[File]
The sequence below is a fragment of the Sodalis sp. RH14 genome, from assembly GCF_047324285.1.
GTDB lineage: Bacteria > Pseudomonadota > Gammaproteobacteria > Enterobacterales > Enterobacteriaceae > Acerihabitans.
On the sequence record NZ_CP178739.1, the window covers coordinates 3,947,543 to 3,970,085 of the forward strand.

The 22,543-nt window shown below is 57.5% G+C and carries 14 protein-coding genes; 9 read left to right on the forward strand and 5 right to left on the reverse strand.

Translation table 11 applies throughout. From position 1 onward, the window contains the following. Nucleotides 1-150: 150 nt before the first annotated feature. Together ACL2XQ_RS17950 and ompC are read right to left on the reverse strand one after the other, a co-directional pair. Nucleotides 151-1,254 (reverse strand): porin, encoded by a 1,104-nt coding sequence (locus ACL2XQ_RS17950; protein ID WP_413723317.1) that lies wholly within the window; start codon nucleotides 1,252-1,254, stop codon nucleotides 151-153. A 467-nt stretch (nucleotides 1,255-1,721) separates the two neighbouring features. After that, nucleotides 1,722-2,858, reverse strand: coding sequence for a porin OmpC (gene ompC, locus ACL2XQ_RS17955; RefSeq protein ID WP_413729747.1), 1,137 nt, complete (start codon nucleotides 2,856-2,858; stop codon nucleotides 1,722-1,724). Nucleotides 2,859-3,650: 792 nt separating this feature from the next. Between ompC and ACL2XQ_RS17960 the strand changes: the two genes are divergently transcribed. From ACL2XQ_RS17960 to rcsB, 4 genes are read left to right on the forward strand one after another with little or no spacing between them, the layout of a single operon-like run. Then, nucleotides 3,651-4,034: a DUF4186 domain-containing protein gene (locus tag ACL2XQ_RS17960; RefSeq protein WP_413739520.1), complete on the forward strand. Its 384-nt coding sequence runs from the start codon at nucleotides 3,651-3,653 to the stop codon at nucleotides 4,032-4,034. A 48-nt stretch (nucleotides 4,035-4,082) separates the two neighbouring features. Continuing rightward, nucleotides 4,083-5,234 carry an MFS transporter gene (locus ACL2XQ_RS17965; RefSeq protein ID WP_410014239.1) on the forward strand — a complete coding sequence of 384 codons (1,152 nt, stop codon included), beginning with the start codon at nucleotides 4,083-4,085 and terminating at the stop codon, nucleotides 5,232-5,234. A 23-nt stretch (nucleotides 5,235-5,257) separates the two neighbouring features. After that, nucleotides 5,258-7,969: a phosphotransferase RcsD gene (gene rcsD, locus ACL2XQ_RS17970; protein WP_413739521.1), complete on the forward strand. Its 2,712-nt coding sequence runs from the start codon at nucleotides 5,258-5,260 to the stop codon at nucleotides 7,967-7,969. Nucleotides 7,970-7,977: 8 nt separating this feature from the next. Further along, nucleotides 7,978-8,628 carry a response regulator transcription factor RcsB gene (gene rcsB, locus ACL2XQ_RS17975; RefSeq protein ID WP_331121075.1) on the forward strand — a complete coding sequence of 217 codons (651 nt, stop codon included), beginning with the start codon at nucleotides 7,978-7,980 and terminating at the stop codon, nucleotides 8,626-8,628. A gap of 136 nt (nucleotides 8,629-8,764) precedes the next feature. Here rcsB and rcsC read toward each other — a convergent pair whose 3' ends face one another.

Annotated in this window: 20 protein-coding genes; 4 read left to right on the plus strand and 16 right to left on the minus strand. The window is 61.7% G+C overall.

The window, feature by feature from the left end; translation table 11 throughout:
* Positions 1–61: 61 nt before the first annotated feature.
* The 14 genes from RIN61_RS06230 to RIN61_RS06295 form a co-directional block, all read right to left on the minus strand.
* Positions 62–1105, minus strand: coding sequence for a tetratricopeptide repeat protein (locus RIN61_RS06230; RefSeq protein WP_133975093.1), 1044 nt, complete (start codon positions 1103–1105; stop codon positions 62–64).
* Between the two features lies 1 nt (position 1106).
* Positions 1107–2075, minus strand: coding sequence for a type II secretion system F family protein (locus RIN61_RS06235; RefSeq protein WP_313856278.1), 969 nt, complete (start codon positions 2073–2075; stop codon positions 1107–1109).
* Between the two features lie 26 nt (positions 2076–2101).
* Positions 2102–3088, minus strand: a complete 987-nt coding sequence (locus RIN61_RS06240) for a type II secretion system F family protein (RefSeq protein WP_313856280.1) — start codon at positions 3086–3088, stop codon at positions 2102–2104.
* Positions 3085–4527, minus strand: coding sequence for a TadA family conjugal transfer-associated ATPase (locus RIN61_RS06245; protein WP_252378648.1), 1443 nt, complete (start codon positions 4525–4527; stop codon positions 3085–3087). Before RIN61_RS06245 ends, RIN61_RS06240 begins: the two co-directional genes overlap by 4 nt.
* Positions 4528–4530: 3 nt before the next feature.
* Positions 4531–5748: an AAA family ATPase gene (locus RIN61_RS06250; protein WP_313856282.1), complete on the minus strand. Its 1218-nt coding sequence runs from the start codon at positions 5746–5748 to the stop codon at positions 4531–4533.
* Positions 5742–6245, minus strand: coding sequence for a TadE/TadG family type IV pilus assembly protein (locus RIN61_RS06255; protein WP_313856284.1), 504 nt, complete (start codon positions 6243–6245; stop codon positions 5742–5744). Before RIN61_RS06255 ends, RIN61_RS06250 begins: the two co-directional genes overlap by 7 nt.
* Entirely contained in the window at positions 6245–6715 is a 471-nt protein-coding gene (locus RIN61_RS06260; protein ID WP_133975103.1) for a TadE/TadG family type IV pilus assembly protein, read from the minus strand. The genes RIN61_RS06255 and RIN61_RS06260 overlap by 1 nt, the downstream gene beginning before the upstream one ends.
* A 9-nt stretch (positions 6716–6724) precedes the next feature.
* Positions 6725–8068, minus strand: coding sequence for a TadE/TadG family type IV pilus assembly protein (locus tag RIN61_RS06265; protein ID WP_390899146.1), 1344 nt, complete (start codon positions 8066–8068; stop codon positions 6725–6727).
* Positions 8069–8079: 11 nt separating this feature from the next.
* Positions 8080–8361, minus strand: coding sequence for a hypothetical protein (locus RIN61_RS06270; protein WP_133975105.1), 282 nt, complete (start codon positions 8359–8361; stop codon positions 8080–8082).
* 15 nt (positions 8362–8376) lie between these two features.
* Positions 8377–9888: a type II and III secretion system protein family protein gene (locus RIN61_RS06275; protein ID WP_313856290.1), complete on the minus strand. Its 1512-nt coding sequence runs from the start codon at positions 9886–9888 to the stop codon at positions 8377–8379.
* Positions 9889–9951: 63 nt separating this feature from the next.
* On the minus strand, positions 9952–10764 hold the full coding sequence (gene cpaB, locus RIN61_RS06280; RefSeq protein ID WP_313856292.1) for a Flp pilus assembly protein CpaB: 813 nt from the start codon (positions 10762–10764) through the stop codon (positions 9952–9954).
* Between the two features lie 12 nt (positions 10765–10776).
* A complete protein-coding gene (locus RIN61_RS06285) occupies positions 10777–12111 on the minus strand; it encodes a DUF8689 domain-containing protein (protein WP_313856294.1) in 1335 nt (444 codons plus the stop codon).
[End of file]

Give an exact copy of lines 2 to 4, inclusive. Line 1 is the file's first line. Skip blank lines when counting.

GTDB lineage: Bacteria > Pseudomonadota > Gammaproteobacteria > Enterobacterales > Enterobacteriaceae > Acerihabitans.
On the sequence record NZ_CP178739.1, the window covers coordinates 3,947,543 to 3,970,085 of the forward strand.

The 22,543-nt window shown below is 57.5% G+C and carries 14 protein-coding genes; 9 read left to right on the forward strand and 5 right to left on the reverse strand.